Image by AviatorDave [admin’ed by gailatlarge]
An icon of model railroading, the classic 1930s Raymond Loewy-designed electric locomotive. The first GG1 went to work in 1935, and the last was taken out of service in 1983!
A collection of colour and black & white footage depicting Southern Railway and Southern Region electric units in Blue livery. The first few scenes show 2-HAL (Class 402) units, followed by a lengthy sequence depicting the final days of the 2-BIL (Class 401) units including one of the final runs, a railtour which took in amongst other places the much lamented Broad Street station (an island of third rail operation on the London Midland Region) where Class 501 3-car units are much in evidence. The final sequence shows 4-SUB, 4-CIG and 4-TC units (the latter operated by BRCW Type 3/Class 33 diesels and Class JA/JB/Class 73 electro-diesels) in their early days. Video Rating: 4 / 5
I thought I would give you a more in depth look at the interesting collection of items they have at Fast Lane Classic Cars. They have a huge selection of vintage toys, television cowboy memorabilia, collectibles, autographs, and more. This is only a portion of what is available. They also have another room upstairs filled with items and a gift shop as well. I hope you find this interesting, thanks for watching! Video Rating: 4 / 5
This is the train set that I received today. I had been wanting one of these from Echo since I was very little. The wheels on the cars were replaced with Scientific Toys wheels. The engine is the prototype of the D,.SP&P. congdon-stacked moguls made by Cooke around 1884. It is a neat, rugged engine in my opinion, the caboose lights up which is pretty cool. It runs on six C batteries as do all of my other engines. Video Rating: 5 / 5
Here’s the second video showing original standard gauge trains in action on a double reversing loop layout. The Lionel No. 38 is almost a hundred years old, yet still hammers its way around the track, pulling an orange consist of Nos. 32, 34, 35 and 36 early Lionel passenger cars. The Ives 3235 is pulling a consist of cars 170, 171, and 172. I have been looking for a green 171 for about ten years, but all I can find is the brown/tan colour. The Ives runs the smoothest of all the old trains, due to its cast iron frame and unstoppable motor. A word about the music – these trains were the “Plain Janes” of their era – no State Set or Blue Comet here, just affordable trains for lucky kids in the first quarter of the 20th century. (YouTube has since shut down my soundtrack due to “copyright infringement” of Bobby Darin’s music – I’m sure I was doing them a lot of damage) Notice this time I let the trains speak for themselves, no artificial motor noises. Hope you enjoy the result. Video Rating: 4 / 5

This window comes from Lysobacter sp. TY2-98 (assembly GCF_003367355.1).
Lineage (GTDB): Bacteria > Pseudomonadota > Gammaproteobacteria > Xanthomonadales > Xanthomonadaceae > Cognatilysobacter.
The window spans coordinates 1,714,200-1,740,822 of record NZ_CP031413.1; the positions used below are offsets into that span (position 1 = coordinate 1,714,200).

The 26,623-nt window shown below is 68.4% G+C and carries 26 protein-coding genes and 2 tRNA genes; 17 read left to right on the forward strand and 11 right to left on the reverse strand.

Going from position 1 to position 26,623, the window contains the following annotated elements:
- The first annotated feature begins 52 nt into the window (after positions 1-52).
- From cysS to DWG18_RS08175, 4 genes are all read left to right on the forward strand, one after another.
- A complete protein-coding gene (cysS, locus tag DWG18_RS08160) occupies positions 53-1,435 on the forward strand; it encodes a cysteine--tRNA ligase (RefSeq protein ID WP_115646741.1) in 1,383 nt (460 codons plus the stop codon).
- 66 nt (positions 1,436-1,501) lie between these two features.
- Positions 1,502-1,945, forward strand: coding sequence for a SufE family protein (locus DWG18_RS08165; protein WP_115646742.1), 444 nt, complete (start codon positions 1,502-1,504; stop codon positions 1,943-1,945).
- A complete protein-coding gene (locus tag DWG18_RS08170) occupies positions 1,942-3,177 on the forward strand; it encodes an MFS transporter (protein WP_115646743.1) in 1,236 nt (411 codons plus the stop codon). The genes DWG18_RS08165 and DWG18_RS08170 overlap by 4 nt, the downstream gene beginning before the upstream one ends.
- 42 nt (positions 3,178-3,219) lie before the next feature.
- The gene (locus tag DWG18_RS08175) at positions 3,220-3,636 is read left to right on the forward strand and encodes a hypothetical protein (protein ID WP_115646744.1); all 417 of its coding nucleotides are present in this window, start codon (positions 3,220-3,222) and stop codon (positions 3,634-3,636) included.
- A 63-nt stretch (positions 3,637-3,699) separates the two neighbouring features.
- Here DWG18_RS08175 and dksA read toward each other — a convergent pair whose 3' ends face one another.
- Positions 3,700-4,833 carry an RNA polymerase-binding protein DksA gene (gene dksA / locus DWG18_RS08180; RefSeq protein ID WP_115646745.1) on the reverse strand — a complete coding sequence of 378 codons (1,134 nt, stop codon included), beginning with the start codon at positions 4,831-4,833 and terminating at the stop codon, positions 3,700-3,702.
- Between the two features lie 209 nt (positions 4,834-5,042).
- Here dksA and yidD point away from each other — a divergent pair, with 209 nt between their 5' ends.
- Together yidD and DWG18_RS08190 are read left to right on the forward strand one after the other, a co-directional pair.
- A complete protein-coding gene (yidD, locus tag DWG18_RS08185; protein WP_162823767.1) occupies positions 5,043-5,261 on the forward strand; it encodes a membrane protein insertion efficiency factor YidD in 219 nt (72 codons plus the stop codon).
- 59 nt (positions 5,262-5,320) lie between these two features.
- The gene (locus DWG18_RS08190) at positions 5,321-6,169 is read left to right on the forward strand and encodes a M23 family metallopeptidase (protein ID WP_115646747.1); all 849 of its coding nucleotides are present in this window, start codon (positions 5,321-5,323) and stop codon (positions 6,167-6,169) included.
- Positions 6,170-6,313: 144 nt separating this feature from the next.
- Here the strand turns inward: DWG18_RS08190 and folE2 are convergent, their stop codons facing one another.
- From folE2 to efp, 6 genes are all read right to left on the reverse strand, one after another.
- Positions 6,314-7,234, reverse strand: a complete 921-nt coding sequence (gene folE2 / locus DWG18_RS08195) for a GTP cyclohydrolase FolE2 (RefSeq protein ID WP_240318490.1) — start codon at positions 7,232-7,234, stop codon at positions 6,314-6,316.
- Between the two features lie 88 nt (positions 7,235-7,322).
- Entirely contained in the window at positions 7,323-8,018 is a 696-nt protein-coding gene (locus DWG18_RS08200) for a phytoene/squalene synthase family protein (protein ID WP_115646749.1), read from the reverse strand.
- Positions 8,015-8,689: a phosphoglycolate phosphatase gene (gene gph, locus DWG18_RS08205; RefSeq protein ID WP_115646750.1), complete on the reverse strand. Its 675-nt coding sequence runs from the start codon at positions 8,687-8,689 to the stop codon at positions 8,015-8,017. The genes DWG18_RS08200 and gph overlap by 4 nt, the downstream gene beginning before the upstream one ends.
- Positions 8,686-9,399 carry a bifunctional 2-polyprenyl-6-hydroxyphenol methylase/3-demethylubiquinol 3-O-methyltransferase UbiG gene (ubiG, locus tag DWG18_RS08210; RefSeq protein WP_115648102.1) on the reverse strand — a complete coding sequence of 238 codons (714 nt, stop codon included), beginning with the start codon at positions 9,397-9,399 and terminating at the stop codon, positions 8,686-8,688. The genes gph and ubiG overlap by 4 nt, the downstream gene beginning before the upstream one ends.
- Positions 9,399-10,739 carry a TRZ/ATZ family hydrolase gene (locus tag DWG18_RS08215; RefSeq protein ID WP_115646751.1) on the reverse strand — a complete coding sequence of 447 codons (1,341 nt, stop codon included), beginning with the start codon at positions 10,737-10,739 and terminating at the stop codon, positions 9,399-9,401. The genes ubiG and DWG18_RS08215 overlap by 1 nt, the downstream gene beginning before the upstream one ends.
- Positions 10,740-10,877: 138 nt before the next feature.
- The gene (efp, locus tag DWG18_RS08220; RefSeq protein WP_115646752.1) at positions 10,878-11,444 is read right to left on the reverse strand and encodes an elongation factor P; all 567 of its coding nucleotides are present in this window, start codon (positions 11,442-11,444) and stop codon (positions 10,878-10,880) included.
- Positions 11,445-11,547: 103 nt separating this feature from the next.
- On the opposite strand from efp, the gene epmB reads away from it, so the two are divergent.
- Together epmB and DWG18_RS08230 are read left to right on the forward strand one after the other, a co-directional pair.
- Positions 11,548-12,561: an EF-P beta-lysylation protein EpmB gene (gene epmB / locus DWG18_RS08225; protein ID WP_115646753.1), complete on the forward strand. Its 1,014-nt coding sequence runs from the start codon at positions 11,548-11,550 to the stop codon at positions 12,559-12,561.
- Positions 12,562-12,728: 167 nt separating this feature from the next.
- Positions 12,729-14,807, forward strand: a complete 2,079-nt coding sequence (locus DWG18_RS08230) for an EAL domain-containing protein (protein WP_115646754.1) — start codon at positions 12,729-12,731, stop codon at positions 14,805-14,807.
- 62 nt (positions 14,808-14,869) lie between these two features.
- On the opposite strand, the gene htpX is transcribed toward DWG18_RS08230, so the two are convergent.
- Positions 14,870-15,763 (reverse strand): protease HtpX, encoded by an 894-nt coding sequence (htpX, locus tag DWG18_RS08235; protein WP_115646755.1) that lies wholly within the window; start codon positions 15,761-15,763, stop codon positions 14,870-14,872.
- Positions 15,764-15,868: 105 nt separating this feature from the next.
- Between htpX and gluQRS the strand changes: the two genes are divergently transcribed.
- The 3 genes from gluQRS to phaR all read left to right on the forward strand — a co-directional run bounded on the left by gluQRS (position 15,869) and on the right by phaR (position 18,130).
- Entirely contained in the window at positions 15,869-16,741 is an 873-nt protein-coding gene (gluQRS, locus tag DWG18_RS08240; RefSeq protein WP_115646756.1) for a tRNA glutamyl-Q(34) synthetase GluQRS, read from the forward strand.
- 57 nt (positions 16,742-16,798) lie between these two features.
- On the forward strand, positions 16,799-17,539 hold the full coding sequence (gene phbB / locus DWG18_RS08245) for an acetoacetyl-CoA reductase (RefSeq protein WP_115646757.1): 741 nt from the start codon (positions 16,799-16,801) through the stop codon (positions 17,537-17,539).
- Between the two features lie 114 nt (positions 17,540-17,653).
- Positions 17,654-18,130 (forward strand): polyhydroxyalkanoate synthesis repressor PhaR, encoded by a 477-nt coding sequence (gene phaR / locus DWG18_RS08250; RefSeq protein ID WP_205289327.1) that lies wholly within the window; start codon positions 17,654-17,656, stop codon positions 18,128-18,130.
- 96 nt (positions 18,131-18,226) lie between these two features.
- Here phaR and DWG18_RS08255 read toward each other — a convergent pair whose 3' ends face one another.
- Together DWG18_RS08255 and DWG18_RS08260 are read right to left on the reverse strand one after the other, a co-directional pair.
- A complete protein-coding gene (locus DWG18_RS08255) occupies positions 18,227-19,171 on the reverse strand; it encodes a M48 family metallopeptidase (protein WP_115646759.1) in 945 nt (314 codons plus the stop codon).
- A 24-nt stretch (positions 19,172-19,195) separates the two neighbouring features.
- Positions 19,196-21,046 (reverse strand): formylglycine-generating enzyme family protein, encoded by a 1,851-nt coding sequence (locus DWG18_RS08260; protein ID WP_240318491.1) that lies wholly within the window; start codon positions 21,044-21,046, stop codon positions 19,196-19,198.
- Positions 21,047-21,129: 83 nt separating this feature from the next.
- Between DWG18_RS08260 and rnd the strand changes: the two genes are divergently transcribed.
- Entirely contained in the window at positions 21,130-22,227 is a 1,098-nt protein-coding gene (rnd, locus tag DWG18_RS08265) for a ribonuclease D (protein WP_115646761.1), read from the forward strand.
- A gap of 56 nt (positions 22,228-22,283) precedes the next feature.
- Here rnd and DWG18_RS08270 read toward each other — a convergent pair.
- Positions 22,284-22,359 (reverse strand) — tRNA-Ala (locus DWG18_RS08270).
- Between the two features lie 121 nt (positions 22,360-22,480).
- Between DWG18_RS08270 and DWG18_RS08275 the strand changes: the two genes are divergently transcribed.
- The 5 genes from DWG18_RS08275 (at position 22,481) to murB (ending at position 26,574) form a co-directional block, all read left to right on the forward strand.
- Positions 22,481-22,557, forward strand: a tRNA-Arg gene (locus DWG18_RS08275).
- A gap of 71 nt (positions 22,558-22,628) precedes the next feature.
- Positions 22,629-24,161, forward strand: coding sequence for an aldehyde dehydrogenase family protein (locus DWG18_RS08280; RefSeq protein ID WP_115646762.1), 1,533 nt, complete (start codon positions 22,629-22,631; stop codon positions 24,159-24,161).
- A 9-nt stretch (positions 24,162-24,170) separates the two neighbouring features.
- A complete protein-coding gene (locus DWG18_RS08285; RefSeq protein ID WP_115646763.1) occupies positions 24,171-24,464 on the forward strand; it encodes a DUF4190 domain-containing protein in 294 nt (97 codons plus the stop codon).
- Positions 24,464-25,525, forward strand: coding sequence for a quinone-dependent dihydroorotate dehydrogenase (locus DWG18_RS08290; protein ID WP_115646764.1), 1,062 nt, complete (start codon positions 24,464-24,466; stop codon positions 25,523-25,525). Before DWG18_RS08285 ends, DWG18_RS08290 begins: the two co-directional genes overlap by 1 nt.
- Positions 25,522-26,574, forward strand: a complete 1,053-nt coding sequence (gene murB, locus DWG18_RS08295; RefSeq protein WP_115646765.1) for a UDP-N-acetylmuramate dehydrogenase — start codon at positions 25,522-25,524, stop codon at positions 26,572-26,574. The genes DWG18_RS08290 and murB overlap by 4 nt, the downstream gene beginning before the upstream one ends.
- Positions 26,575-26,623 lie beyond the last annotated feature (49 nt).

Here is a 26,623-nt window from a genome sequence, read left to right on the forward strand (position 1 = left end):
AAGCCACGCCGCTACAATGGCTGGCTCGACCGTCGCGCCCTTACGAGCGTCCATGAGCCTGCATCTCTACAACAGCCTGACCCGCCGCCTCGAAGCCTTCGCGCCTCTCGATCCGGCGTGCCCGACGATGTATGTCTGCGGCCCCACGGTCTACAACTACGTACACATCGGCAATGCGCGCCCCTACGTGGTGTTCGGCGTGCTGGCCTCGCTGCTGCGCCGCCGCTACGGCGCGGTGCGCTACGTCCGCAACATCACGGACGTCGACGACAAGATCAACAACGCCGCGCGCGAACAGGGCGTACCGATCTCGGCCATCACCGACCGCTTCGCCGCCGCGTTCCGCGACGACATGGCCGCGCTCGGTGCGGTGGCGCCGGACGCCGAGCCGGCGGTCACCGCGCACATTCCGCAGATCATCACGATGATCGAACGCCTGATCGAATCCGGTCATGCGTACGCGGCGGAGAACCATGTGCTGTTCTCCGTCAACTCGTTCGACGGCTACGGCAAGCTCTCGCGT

Purchase at — www.greenfrog.com By the late 1970s, the Chicago, South Shore and South Bend Railroad was living out the last years as a step-child of the Chesapeake and Ohio Railway. The C&O had purchased the South Shore in 1965 as a bridge route for its freight business. A decade later, the drain on revenues from extensive passenger operations was taking its toll on the 91 mile railway running from downtown Chicago to South Bend, Indiana. Born shortly after the dawn of the twentieth century, the South Shore had been the sturdiest of Samuel Insull’s network of Midwestern electric interurban railways and it managed to survive on that strength when all the others faded away. By 1976, the paint on the cars was chipped and frayed, and the many stations were becoming, well, a little run-down. Despite this, the South Shore rolled on in the hands of its capable employees. Join with us as we look at the 1976-1980 era South Shore through the movie camera lens of Roger M. Koenig. Approx. 64 minutes Dolby Digital 5.1 Surround Sound
www.classicdiecast.info The earliest classic diecast model cars weren’t produced as collectible items in their own right, they were intended to lend added realism to model train sets, even though they were often out of scale with the model trains. Video Rating: 0 / 5